• Add the curry leaves, cinnamon and star anise to the pan (careful they may splutter)
  • Add the onion puree and 1 tsp of salt. Continue to fry gently for 15 minutes
  • Add the garlic and ginger and fry gently for 30 seconds
  • Add the curry Masala and fry for 20 – 30 seconds
  • Add the mutton and any marinade, stir and let seal
  • Add the watered down tomato puree, stir and let reduce back down to a thick paste.
  • Add the blended tinned tomatoes and chillies. Bring back to a simmer
  • Add the yoghurt and cashew paste, stir and again bring back to the simmer.
  • Turn the pan down and cover with a lid. Either cook on a very gentle heat on the hob (use a heat diffuser if you have one) or cook in the oven on a low temperature around 140°C. It wants to cook for around 2 ½ – 3 hours. If the sauce is looking to thick after an hour of cooking then you can thin it with a little water.
  • After 2 ½ – 3 hours you can add all the other ingredients, including the caramelised onions from earlier (keep a few almonds and coriander leaves back to garnish if you wish). Cook for another 20 – 30 minutes on the hob, lid off, before serving with pilau rice & Indian style breads.
Keyword curry, Indian, Mutton, spicy
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Beef Chilli

Beef Chilli

Beef Chilli always seems to go down well with most people, we love it in our house.

It’s one of those dishes you can just throw together, I don’t think any two of my chillies I’ve cooked have been the same!

I have put this recipe together though to cover the basics and a few tips to help you with the cooking techniques.

Tomatoes

For me a Beef chilli has to be heavy on the tomatoes. Skimp on the tomatoes and your going to end up with a lacklustre dish. Don’t forget in some parts of the US a Chilli is referred to as ‘A big bowl of red’, well where do you think that red comes from?

I recommend using a hefty amount of tomato paste, a teaspoon just isn’t going to cut it here! I also add tinned tomatoes as well.

Spices & Herbs For Your Beef Chilli

Chilli has its origins in Mexico. Chilli Con Carne is really just a poor imitation of a Mexican Mole. Just because it’s an imitation though doesn’t mean it can’t be a great dish in it’s own right.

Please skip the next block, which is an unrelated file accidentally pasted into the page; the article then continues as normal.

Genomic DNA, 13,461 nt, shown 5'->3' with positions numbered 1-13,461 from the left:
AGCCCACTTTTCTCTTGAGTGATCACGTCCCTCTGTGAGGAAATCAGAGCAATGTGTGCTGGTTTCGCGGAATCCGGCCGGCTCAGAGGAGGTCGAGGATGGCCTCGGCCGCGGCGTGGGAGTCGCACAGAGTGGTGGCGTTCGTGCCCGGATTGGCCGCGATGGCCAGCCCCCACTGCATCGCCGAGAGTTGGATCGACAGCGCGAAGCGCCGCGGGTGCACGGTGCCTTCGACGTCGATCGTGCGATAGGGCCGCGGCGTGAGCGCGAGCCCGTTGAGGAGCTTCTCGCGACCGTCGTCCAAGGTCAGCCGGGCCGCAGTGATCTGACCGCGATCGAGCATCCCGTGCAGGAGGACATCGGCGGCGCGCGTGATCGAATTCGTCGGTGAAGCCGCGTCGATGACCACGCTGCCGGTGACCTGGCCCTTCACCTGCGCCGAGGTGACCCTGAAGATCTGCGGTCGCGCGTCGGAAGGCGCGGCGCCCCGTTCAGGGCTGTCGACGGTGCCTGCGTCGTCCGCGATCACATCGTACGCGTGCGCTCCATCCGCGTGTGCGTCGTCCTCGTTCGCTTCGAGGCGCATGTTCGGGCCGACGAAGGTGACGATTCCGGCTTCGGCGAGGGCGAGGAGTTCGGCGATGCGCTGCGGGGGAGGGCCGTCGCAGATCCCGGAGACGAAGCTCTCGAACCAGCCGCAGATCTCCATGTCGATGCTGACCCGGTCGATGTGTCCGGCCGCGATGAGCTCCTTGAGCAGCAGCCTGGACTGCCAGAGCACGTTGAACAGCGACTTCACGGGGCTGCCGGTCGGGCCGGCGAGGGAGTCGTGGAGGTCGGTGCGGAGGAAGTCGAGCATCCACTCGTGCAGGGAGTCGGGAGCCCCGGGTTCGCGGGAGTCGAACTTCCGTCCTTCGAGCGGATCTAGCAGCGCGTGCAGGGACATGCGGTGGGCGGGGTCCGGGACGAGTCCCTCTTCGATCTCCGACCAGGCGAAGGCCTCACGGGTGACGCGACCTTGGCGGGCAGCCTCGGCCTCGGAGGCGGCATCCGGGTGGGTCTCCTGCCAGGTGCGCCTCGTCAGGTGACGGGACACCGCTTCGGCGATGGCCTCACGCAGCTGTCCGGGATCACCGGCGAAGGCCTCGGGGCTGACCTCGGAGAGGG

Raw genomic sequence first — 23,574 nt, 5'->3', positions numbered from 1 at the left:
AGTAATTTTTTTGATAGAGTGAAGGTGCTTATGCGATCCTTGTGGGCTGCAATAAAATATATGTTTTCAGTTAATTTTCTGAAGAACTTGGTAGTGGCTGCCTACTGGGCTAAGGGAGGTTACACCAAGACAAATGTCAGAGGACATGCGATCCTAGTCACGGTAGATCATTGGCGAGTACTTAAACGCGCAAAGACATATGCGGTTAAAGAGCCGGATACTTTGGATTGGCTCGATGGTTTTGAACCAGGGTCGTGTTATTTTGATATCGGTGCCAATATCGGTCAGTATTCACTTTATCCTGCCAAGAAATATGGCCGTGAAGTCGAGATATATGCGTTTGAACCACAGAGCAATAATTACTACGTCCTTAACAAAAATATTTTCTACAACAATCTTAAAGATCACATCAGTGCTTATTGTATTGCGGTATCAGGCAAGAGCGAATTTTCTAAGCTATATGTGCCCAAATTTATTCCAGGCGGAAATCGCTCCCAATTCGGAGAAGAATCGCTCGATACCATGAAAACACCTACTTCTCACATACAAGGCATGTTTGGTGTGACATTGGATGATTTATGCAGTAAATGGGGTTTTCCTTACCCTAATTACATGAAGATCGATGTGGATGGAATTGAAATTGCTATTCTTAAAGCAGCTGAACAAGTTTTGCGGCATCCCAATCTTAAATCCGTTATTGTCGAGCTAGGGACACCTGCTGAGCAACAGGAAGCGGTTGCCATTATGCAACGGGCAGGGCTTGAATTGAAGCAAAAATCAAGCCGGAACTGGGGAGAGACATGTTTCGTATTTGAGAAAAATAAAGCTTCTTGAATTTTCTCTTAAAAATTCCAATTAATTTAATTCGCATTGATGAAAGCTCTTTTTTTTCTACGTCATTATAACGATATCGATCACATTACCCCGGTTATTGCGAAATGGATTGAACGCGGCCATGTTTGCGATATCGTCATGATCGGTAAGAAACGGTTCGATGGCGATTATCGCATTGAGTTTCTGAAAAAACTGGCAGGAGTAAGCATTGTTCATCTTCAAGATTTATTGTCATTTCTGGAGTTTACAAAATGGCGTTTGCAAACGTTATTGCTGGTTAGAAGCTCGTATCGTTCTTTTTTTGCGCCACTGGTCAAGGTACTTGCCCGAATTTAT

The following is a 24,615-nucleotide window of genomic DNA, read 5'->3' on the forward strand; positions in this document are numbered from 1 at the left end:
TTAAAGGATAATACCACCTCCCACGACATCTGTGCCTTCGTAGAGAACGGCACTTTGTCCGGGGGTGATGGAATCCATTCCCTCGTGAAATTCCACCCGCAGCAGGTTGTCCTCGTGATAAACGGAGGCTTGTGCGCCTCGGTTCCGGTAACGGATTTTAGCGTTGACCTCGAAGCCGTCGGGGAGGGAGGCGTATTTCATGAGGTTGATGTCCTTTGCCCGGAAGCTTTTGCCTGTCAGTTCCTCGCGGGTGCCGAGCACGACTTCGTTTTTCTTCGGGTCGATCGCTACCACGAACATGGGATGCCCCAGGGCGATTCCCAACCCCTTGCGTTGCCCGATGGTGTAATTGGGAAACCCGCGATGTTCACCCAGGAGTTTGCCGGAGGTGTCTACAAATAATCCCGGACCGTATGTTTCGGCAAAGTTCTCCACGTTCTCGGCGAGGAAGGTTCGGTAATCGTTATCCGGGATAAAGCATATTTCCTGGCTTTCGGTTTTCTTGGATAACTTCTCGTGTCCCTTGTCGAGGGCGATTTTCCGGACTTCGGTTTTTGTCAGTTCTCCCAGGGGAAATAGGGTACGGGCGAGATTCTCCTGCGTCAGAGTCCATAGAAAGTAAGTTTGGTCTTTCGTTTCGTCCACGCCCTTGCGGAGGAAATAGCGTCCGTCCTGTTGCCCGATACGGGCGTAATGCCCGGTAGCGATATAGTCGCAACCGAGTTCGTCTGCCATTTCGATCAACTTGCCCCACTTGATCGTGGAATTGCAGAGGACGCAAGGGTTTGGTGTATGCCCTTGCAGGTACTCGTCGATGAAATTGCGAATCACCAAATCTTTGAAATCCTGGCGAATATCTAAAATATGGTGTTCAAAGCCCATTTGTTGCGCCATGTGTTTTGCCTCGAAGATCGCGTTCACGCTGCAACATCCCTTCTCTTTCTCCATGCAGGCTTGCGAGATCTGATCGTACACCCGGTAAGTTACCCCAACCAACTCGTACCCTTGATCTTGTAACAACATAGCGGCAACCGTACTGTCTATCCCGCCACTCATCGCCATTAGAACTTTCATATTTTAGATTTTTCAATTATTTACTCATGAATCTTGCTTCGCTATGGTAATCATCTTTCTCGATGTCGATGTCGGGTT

So thinking about the Mexican influence, the spices that you simply must have are chilli (obviously), ground cumin and oregano. I also add fresh coriander but that may not be to everyones taste.

A little cinnamon works nicely too but I’ve missed that out on this recipe. If you want to try it add a 1/4 teaspoon and see how you get on with that.

Sweet & Sour

A lot of dishes that are tomato based need something a little extra to bring it together. A combination of something sweet and sour works wonders.

For this recipe I’ve kept it simple and just used a little sugar and vinegar. You could replace the vinegar for a squeeze of lime.

Beef Chilli Chillies!

Obviously chillies are a major part of a chilli! You don’t have to use fresh though. If you have no fresh just increase the amount of dried your using.

Fresh chillies do add a nice zing though and of course you can play around with the varieties your using. In this one I used a combination of standard red chillies and Scotch Bonnets.

Also you could try getting a variety of dried chilli pods and grinding your own chilli powder. I particularly like a combination of Ancho, Pasilla, Mullato and chillies de Arbol.

Of course you could try adding one of my ‘Ome Made Rub-a-Dub-Rubs to the mix. I have 2 which are South American based and ideal for a chilli. They are Spirit Of The Jaguar Rub-a-Dub-Rub and Adobo Loco Rub-a-Dub-Rub. You can find them here omemade.co.uk